Humble Confession

Humble Confession

Nehemiah 9:1-37a

The passage is a sustained confession of spiritual failure and an acknowledgement that their history of exile was the consequence of their failure of loyalty to the God who had made them his people.

In our own daily lives there are ample occasions to be disloyal to the God who has called us in Jesus to be His children. Confession and repentance are not matters for the past only. Here now in Australia, Christians face a serious challenge to the universally and millennia held view of the nature of marriage. In the future it could well become a punishable offence (as it has in other places) to maintain that ancient and universal view and to express in public the Bible’s position on marriage and same sex unions.


Jesus Cleanses the Temple

Matthew 21:12-17

Matthew, Mark and Luke each record this event while John has a similar account but placed earlier in the ministry of Jesus. There has been sustained discussion about the reasons for this difference.

Jesus drew on three Old Testament passages in this segment. The first is from Isaiah 56:7, the second from Jeremiah 7:11, and the third from Psalm 8:2.

The first quotation comes from a passage in which Isaiah speaks of God including in his people members of others nations who serve Him and love His Name. His temple will be a place for all nations. Jesus’ command to take the gospel to all the world and make disciples from the nations is the further expression of this same truth.

The second quotation is from God’s word to Jeremiah in which ancient Israel is challenged to begin to practise obedience to God and not to place confidence solely in the physical presence of the Temple. The applicability of Jesus’ words is obvious.

The third Old Testament passage quoted by Jesus links the gratitude and praise of those whom Jesus healed to the infants mentioned in the Psalm. Sadly the leadership saw the deeds of Jesus but would not accept what they conveyed.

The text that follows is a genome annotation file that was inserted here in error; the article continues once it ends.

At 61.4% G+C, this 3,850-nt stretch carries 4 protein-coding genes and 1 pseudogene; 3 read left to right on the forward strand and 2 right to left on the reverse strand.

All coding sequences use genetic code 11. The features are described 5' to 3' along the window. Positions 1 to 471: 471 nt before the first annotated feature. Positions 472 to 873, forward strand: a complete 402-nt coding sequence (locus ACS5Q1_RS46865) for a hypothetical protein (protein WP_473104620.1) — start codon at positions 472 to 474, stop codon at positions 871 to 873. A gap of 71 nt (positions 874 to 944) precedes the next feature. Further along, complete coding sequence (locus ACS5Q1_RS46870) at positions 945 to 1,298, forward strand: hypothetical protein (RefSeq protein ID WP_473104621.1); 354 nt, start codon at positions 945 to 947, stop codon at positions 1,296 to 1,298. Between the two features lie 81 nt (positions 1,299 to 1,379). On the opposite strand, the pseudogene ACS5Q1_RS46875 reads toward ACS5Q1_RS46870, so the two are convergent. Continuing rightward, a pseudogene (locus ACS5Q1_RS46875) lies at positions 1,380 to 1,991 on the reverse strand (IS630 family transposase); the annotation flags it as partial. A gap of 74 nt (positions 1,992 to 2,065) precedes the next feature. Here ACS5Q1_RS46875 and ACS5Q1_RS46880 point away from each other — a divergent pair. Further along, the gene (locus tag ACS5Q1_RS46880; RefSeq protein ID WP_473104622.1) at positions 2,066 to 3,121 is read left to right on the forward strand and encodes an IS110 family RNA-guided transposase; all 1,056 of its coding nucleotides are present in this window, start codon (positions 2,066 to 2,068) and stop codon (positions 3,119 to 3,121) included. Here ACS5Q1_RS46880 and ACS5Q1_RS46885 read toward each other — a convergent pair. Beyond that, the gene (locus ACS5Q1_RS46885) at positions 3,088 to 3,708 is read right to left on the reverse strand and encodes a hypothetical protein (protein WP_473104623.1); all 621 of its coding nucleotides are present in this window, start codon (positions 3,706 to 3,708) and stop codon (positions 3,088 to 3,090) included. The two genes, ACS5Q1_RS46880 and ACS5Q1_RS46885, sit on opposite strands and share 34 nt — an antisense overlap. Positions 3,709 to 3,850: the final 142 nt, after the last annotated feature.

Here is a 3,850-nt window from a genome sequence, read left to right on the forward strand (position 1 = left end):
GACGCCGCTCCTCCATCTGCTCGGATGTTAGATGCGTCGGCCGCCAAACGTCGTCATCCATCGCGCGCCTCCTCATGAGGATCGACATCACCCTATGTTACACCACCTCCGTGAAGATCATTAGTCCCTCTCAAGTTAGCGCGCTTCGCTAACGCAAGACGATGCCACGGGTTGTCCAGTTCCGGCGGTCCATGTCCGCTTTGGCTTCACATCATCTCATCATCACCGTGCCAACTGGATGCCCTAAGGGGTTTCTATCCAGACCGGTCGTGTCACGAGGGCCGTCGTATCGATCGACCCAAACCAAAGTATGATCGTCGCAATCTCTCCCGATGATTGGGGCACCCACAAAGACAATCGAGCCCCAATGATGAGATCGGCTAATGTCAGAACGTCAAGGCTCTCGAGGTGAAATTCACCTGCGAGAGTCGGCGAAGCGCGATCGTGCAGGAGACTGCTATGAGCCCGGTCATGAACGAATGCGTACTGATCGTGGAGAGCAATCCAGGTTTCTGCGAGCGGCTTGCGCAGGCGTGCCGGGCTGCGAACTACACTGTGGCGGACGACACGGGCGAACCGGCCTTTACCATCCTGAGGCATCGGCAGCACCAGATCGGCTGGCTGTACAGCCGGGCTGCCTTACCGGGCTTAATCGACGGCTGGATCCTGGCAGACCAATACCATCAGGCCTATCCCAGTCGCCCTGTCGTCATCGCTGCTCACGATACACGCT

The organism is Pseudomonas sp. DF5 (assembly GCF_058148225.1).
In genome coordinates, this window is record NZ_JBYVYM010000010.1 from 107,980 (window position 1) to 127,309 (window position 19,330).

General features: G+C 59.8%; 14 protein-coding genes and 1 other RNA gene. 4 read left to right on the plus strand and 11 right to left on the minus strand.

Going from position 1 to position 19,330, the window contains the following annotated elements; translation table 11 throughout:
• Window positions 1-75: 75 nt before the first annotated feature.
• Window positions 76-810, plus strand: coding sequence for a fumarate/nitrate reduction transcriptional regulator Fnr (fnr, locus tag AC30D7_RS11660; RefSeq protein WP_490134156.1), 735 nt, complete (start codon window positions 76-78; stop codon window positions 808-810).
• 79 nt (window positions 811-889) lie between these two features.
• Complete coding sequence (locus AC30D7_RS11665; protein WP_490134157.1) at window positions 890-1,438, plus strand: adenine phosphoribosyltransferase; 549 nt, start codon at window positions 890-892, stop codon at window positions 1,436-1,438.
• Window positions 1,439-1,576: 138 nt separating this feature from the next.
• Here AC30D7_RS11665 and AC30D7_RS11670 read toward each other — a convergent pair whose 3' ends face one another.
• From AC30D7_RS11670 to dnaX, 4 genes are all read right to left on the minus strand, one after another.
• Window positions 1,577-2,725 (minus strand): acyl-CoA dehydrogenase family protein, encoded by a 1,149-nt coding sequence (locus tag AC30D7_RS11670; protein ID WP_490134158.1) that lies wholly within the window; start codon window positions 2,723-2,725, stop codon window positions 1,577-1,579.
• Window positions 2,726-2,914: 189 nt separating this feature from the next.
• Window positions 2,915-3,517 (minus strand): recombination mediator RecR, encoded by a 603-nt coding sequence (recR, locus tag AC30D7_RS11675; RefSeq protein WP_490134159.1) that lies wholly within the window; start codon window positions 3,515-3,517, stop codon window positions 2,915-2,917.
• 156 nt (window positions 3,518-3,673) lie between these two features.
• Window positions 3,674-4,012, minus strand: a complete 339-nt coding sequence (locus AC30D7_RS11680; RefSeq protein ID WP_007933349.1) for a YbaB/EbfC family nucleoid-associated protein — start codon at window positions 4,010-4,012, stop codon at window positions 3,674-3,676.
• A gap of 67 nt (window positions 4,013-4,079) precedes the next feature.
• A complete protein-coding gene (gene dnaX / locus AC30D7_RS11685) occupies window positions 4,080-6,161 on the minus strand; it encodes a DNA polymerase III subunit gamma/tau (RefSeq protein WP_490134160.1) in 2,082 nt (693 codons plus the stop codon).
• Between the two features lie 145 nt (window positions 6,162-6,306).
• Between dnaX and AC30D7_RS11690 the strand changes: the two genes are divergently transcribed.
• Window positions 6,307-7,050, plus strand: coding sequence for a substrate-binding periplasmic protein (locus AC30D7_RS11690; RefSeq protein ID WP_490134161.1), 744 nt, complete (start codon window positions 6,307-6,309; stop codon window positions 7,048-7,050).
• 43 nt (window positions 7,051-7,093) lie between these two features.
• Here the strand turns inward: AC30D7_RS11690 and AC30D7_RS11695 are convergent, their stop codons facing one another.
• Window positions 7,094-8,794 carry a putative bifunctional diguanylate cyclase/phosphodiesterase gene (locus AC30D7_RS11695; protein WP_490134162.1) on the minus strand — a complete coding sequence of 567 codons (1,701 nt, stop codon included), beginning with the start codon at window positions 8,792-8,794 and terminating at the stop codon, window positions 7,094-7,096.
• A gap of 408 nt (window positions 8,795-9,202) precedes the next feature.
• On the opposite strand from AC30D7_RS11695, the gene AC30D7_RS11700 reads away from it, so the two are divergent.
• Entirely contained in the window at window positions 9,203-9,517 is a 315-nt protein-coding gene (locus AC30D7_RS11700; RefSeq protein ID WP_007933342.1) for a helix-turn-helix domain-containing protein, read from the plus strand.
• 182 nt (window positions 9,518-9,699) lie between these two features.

Let us pray that we will be attuned to what God is doing in His world.


What Can I Do For You?

The readings set down for today are Nehemiah 7:4-73 and Matthew 20:17-28. (I am going to include the incident where the two men receive their sight in verses 29 -34, because it seems to me that it fits).

It is hard to get into our thick heads isn’t it? If we want to be great – then it will come through serving. We are slow learners, but so were Jesus’ disciples.

James and John didn’t understand. They asked their mother (or so the other disciples thought) to ask Jesus for the top positions in His Kingdom. We can just imagine Jesus shaking his head, and telling the two that they had no idea what they were asking. The high positions in the Kingdom of Jesus call for drinking His cup (vs. 22-23). That cup was for Jesus death on the cross (vs. 17-19).

Jesus explained that high position in the secular world means having authority: it means lording over people. Jesus on the other hand came to be a Servant and, like a slave, to put the good of another before His own (vs.25-28). I suspect the disciples still didn’t understand what Jesus meant. Perhaps we wouldn’t understand either, if it weren’t for the indicent with which this chapter ends.

Jesus led His disciples away from Jericho, up the road that led to Jerusalem and His crucifixion. How sad and distressed He must have been,  because He knew what lay ahead. As He left, two blind men, hearing from the crowd that Jesus was near, cried out urgently. The crowd tried to hush them. But they shouted all the louder. And Jesus stopped. He called them over to Him, and He asked, “What do you want Me to do for you?”

And at last we understand. Greatness in the kingdom of Jesus is stopping for the needs of others. It is setting aside for the moment our own hurts and concerns, to listen, and then to ask, “What do you want me to do for you?”

We may be small in the eyes of other people, but if we follow Christ’s example of servanthood, we will be great in the eyes of God.


John Wesley wrote, ” Do all the good you can, by all the means you can, in all the ways you can, in all the places you can, at all the times you can, to all the people you can, and long as you can.”

Why not begin each day asking God for an opportunity to serve.


Have a great day,


Peteer Clark.